The large number at the bottom of the faded pink copy of their customer invoices may not speak volumes of brotherhood and good will, but auto repair shops do care about, and act upon, how customers feel about their service. So do the insurers who pay for most of the repair jobs in the country. In the repair business, a standard measure known as a customer satisfaction index (CSI) guides much of the constant self-evaluation conducted by repair shops large and small.
Companies such as Plain City, Ohio-based CSi Complete have made CSI measurement something of a science. The research firm operates its own call center, which can process over 100,000 outbound surveys per month to repair shop customers, taking a few minutes to assess the car owner's opinion of the quality of work and service received. The data is then turned into a detailed report broken down by shop and service technician for the research customer (the shop or an insurance company) and aggregated into an industry research product.
Depending on the service agreement, CSi Complete attempts to reach up to 100 percent of a repair operation's end customers by phone. "There's a grassroots customer retention aspect, and if a customer is unhappy, it obviously gives you an opportunity to recover them," says John Webb, vice president of marketing at CSi Complete. He also maintains that as much as 90 percent of all repair business is driven by personal or insurance-based referrals, making an accurate, complete view of customer attitudes vital.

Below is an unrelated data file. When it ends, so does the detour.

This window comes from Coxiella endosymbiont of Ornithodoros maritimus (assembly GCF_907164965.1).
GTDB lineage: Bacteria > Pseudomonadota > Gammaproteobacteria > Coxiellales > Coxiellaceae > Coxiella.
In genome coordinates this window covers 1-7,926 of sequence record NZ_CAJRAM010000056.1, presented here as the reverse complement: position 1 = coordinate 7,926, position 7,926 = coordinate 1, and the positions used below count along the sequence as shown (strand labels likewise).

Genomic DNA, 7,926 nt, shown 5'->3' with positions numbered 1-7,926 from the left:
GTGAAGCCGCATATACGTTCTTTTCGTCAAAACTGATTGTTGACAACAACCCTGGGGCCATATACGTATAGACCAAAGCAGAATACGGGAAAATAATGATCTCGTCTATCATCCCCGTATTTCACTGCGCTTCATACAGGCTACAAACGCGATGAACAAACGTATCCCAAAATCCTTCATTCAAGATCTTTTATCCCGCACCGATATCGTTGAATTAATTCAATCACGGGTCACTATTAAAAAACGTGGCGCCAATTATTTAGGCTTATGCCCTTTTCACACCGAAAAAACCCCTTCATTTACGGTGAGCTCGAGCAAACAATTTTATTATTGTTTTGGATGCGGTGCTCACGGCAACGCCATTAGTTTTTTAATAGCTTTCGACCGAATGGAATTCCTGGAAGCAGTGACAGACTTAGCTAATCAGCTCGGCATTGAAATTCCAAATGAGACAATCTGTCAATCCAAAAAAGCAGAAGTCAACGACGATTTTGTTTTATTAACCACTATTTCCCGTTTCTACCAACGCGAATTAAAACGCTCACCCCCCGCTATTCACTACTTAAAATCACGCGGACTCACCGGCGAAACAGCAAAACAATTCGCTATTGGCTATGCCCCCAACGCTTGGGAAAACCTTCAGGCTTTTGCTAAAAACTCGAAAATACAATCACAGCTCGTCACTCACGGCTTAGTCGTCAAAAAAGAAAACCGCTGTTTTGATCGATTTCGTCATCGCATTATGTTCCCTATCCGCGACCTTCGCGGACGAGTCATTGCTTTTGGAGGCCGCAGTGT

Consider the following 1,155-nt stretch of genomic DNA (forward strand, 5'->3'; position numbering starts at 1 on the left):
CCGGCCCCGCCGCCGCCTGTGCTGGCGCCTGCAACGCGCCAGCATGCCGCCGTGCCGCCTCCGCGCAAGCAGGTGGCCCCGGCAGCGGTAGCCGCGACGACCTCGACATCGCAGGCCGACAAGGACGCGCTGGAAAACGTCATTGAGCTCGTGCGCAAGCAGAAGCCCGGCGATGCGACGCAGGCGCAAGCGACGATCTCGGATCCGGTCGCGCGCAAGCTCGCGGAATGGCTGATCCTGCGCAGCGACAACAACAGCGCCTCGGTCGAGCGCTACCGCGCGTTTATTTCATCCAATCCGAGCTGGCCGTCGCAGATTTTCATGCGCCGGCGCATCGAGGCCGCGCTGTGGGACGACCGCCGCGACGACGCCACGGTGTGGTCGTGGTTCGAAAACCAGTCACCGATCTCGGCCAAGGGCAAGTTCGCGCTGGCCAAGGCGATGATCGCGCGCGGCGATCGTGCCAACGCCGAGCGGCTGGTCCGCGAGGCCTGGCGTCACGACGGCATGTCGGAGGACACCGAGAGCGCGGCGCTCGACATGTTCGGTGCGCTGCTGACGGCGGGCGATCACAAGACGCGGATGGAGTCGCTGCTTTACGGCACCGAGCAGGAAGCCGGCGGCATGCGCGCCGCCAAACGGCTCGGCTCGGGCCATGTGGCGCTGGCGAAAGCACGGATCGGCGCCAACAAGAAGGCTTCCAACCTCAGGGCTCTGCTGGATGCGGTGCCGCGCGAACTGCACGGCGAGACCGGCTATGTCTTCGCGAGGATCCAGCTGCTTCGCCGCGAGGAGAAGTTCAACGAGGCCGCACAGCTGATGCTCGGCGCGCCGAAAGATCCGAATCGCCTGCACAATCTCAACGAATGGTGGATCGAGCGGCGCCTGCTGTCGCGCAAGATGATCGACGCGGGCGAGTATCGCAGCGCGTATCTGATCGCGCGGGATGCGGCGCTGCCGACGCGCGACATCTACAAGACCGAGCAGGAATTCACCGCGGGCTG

The approach helps achieve more representative results and a better idea of the median customer's opinion. "With the [written] card system, you tend to get the really happy people, and the really unhappy people," says Charles Baker, publisher of Collision Repair Industry Insight magazine. (His Cleveland, Ohio company also operates a card-based CSI tracking service.) The deep view comes at a price: CSi Complete charges up to $5 per completed contact, plus a nominal monthly reporting charge.
Customer satisfaction tracking is now being used not only as a marketing tool to attract consumer business, but to draw the favor of large insurers and their lucrative preferred provider networks. "If they ever want to be a DRP (direct repair program) shop, they better have a record of high customer satisfaction," Baker says. "We're seeing a higher percentage of repairs directed to the shops [that use CSI tracking.]"
Ed Litman, national purchasing manager for ABRA Auto Body and Glass, a Brooklyn Center, Minn.-based repair chain representing 70 shops, is a recent CSi Complete customer. He acknowledges that ABRA uses its CSI data to pitch the quality of its services to insurers and is even offering a free bonus to strengthen its position. "We ask [customers] if they were completely satisfied with the insurance company and claims provider, and we provide that to the insurance company so they can find areas to improve," he says. "Any insurance company would be curious to know the experience their policyholders are having with us, and we're happy to share that in aggregated form and provide them with trending and analysis."